Limbaugh threatened with lawsuit by supergroup Rush
Rush, the band, has formally forbidden Republican shock jock Rush Limbaugh from using their music on his radio program.
The Canadian supergroup was contacted by The Huffington Post’s Bob Cesca this week and asked if they gave Limbaugh permission to use their music. They responded by sending Limbaugh a cease and desist letter through their attorney.
Limbaugh has long made use of Rush’s music, and even played the track “The Spirit of Radio” in the background as he insulted Georgetown law student Sandra Fluke, calling her a “slut” and a “prostitute” because she vocalized support for universal contraception coverage through private health insurance.
“The use of Rush’s music in this way is an infringement of Rush’s copyrights and trademarks,” the band’s letter (PDF) reads. “The public performance of Rush’s music is not licensed for political purposes and any such use is in breach of public performance licenses and constitutes copyright infringement. There are civil and criminal remedies for copyright infringement, including statutory damages and fines.”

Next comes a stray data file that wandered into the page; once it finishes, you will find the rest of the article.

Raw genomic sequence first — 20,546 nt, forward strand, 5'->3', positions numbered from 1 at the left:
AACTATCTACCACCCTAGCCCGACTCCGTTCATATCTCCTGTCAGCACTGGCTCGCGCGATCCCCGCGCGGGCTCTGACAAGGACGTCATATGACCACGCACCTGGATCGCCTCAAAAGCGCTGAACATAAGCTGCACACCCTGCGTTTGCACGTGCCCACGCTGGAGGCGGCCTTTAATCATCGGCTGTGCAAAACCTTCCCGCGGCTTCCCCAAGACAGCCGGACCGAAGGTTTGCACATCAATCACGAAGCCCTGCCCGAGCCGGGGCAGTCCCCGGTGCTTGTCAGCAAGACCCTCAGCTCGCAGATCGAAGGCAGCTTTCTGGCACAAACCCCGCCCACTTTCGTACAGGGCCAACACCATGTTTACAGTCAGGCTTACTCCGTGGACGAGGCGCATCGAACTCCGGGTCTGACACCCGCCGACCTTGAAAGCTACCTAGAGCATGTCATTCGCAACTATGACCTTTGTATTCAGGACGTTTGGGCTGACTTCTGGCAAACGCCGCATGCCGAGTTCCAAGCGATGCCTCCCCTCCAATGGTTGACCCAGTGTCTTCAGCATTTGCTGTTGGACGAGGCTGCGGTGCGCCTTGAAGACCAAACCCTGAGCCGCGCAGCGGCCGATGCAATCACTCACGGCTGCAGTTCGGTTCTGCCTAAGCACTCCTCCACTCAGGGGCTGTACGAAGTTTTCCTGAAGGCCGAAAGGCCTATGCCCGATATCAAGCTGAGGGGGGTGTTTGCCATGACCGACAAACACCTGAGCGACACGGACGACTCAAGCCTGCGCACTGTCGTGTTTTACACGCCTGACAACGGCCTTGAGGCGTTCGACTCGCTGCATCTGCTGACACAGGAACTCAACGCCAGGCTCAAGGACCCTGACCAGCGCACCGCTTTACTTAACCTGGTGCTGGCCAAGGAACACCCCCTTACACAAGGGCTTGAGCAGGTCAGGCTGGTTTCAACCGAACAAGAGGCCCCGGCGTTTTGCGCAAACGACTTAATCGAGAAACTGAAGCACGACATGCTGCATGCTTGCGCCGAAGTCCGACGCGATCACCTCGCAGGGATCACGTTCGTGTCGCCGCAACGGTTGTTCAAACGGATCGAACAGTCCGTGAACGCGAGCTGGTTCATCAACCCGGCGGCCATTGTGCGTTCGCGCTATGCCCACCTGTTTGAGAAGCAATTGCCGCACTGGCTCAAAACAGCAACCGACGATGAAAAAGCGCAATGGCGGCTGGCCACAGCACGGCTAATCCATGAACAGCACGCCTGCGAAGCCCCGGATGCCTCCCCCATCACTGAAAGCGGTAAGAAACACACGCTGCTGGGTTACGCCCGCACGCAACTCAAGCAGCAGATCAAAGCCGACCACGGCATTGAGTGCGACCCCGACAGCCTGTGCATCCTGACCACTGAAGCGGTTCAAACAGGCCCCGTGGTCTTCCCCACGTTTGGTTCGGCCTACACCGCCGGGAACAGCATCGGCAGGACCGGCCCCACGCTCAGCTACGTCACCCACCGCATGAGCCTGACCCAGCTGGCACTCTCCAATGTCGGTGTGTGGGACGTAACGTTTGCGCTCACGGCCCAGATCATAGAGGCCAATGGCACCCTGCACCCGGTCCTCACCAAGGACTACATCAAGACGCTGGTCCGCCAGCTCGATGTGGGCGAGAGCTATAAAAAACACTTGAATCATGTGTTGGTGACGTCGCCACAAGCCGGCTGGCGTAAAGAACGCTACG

Rush is the second music group to demand that Limbaugh stop using their material without permission. They followed artist Peter Gabriel, whose music was also played during the inflammatory segment.
So far, a total of 38 advertisers have dropped their placements on the Limbaugh show over his offensive, sexist comments. They include JC Penny, Capitol One, Netflix, AOL, Allstate Insurance, Quicken Loans and Stamps.com, among others.
Fluke said she’s considering a slander lawsuit against Limbaugh over his remarks.